Bumps, bruises and blood returned to a County Durham town and residents celebrated a time-honoured tradition with great gusto. Reporter Darcie Rawlings headed to in the County Durham village today (Tuesday, February 13) to see the historic game for the first time.

Every year, Sedgefield Ball Game sees the County Durham town become a gladiator’s arena as residents’ scrum to be crowned winner.

The Shrove Tuesday tradition is a complete tactical free-for-all involving the fight for a ball in Sedgefield town centre.

The Northern Echo: Residents huffed and puffed around the town centre

After hearing horror stories of broken windows, pictures of giant pile ons and being urged to park my car far outside of the town centre, with complete transparency I was full of trepidation before my visit to the Sedgefield Ball Game.

A buzz of excitement filled the town as the area began to crowd with residents, armed with pints and giant grins in anticipation.

The Northern Echo: The game is launched when the village elder passes the small leather ball through a hoop on the

The sport kicks off every year with a respected member of the community known as a ‘village elder’ passing the small leather ball through a hoop on the town green, before it’s launched in the air.

The Northern Echo: Rita Curry the village elder chosen to launch the Sedgefield Ball Game

It was Rita Curry’s turn to inaugurate the annual match this year. Thrilled to be involved, she was excited to get stuck into the game but said it was a shame she couldn’t run after the ball.

Discussing the game with Norma Neal, who has been a Sedgefield resident of 53 years, she said: “It’s a tradition and as far as I’m aware it’s the only one like it in the UK.”

Without rules or teams, the residents know what they are lettign themselves in for. But it isn’t all rough and tumble - it’s a family and community affair and a great excuse to celebrate the local community.

The Northern Echo: The game often stopped or calmed to allow younger competitors to get their chance

My heart raced as the ball was launched through the air and the pace of the game was intense -  despite a few blunders with traffic which at one point saw the ball stuck on the roof of a bus.

True sportsmanship was shown as players barely blinked an eyelid before rocking the bus to retrieve the ball.

The Northern Echo: The Sedgefield tradition was interrupted by a passing bus

Following the bustling crowds felt like immersive theatre, I found myself really wanting to get involved and cheering on players. I quickly realised this wasn’t a mindless excuse for a fight but a respected and respectful sport.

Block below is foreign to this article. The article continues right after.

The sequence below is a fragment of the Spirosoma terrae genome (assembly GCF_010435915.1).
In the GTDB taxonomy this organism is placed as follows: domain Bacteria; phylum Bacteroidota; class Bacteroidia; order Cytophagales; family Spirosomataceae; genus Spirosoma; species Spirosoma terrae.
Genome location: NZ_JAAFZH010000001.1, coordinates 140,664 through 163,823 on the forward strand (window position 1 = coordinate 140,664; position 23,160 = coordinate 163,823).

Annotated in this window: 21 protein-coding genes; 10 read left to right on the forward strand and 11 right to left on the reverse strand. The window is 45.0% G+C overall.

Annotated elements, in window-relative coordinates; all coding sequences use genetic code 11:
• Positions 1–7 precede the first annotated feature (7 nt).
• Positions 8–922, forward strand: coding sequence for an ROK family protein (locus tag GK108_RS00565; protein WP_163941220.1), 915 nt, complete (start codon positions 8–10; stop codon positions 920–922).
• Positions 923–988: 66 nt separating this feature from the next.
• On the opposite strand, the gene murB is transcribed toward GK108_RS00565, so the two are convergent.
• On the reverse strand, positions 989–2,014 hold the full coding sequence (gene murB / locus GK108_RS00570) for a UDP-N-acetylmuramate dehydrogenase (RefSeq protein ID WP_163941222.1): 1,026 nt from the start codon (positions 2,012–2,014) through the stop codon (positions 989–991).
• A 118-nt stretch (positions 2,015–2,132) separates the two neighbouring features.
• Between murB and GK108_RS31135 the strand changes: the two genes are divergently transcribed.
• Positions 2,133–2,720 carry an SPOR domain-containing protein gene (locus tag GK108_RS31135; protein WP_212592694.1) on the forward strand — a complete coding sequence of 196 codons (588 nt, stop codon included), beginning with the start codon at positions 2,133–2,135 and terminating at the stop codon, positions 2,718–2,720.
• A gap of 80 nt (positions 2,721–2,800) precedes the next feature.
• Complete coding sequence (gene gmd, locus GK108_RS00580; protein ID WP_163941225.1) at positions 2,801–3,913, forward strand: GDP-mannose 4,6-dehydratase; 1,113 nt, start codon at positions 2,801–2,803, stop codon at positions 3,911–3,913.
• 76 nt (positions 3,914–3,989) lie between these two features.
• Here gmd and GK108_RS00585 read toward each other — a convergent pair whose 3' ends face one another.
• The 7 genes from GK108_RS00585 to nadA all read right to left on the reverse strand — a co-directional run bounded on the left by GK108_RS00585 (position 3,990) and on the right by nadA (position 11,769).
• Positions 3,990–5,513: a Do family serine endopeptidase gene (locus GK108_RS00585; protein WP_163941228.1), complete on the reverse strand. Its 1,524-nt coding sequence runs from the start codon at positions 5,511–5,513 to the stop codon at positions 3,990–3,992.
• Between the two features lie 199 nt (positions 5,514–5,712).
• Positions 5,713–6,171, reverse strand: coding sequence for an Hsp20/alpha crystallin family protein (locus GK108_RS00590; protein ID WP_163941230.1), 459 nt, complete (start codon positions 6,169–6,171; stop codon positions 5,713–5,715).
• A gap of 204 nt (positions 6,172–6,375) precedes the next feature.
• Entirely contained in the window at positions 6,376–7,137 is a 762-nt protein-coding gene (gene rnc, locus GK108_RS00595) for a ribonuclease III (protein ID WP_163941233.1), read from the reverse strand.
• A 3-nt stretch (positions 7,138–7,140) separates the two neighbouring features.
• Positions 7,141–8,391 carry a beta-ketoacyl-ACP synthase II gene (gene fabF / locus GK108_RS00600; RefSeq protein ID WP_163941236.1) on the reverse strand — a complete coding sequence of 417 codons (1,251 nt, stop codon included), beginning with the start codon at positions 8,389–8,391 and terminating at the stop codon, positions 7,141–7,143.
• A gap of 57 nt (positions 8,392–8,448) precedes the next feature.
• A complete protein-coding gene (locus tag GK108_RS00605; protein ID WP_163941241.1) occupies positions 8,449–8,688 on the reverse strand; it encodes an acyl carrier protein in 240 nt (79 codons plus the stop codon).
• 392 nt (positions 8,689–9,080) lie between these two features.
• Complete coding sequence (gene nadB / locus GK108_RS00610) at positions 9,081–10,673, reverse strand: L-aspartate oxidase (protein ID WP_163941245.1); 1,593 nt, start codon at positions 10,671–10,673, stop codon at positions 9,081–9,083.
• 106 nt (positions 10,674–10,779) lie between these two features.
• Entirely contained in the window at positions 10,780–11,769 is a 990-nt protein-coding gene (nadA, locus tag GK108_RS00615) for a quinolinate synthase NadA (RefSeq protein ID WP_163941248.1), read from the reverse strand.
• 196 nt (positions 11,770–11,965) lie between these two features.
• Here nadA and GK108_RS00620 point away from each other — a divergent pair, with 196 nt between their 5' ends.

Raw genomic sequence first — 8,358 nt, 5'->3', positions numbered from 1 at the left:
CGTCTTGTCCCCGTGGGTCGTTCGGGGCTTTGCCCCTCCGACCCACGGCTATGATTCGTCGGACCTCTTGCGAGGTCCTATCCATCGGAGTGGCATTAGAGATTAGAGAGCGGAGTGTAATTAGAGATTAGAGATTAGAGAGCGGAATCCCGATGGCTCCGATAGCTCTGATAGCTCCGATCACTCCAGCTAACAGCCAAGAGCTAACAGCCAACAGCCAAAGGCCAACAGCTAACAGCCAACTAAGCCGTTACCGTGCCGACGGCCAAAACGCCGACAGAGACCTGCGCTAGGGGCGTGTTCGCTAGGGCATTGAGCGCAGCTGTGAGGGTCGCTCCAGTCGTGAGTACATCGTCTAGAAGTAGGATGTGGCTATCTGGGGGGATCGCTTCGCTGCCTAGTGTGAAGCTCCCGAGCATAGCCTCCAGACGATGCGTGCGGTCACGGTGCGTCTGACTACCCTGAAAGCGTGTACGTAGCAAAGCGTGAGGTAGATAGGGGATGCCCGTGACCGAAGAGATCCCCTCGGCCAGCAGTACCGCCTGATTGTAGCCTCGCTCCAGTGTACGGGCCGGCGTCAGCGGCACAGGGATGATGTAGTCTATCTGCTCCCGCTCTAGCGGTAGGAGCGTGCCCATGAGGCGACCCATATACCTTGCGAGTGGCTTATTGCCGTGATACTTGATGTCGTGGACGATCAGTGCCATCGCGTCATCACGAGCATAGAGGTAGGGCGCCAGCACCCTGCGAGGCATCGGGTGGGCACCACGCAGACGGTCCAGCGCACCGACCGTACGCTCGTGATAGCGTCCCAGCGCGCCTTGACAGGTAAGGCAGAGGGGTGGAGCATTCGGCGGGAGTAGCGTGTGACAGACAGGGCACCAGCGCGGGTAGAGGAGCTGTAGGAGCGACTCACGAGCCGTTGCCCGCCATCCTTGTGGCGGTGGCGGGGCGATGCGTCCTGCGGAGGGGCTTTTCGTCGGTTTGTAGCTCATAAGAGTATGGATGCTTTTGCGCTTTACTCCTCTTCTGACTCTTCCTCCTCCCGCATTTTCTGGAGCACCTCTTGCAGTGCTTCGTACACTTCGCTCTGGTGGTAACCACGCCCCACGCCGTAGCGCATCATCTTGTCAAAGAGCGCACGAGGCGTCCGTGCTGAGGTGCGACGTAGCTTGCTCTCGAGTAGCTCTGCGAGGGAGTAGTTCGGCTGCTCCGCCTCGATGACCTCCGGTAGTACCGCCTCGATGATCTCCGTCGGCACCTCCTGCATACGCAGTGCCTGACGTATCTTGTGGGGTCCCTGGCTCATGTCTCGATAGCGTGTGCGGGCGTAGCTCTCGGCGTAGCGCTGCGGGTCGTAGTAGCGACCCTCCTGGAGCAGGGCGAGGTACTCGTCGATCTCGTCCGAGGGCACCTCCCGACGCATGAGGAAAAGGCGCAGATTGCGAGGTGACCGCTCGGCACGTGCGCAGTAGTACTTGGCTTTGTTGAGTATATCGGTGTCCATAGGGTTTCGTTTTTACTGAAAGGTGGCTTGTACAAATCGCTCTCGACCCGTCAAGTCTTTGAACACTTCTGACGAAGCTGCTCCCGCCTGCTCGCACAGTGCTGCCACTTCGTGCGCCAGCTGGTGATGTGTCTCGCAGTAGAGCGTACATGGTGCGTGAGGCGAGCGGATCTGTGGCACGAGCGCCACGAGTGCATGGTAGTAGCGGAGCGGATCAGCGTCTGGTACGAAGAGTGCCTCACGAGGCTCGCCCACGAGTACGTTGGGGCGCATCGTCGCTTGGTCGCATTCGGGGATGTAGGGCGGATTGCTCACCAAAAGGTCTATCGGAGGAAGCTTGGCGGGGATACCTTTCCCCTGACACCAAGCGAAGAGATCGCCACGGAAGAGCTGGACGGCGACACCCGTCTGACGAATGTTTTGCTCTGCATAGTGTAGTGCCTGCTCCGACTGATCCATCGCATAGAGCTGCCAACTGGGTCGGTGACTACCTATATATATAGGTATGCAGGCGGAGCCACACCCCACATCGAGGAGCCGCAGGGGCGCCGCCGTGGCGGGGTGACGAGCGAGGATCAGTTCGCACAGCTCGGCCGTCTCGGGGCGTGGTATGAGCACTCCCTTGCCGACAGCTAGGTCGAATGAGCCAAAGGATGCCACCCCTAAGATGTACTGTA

One young boy - red in the face, covered in mud and almost of breath - stopped to tell me I should get involved. He said the game was his favourite day of the year as he gets the entire day off school to take part.

He also shouted that he had been in the pub since 8 o’clock in the morning as he jumped back into the tangled scrum.

A lot of the residents taking part were younger and there was plenty of grace given to children getting involved. The game often stopped or calmed to allow younger competitors to get their chance which was incredibly heart-warming.

The Northern Echo: There was blood, sweat but no tears as the residents tackled, chased and battled each other

There was blood, sweat but no tears as the residents tackled, chased and battled each other. The enthusiasm was beaming from the faces of Sedgefield residents as they huffed and puffed around the town centre.

The Northern Echo: Peter Wren kicked the ball in the annual celebration this year

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Peter Wren, who stood to watch the game beside his house which overlooks the pitch, said he wasn’t worried about his house despite local businesses boarding up their front windows.

He said: “Its part of what makes Sedgefield. There hasn’t been a broken window for years and if it does happen it’s accidental - I think it’s a great community event.”

Incredibly theatrical, emotional, heart-warming and thrilling, the Sedgefield Ball Game was an unbelievable experience to witness first-hand.

Above all the game exuded a great sense of community identity for the residents who I’m sure will look forward to the Shrove Tuesday ball game for years to come.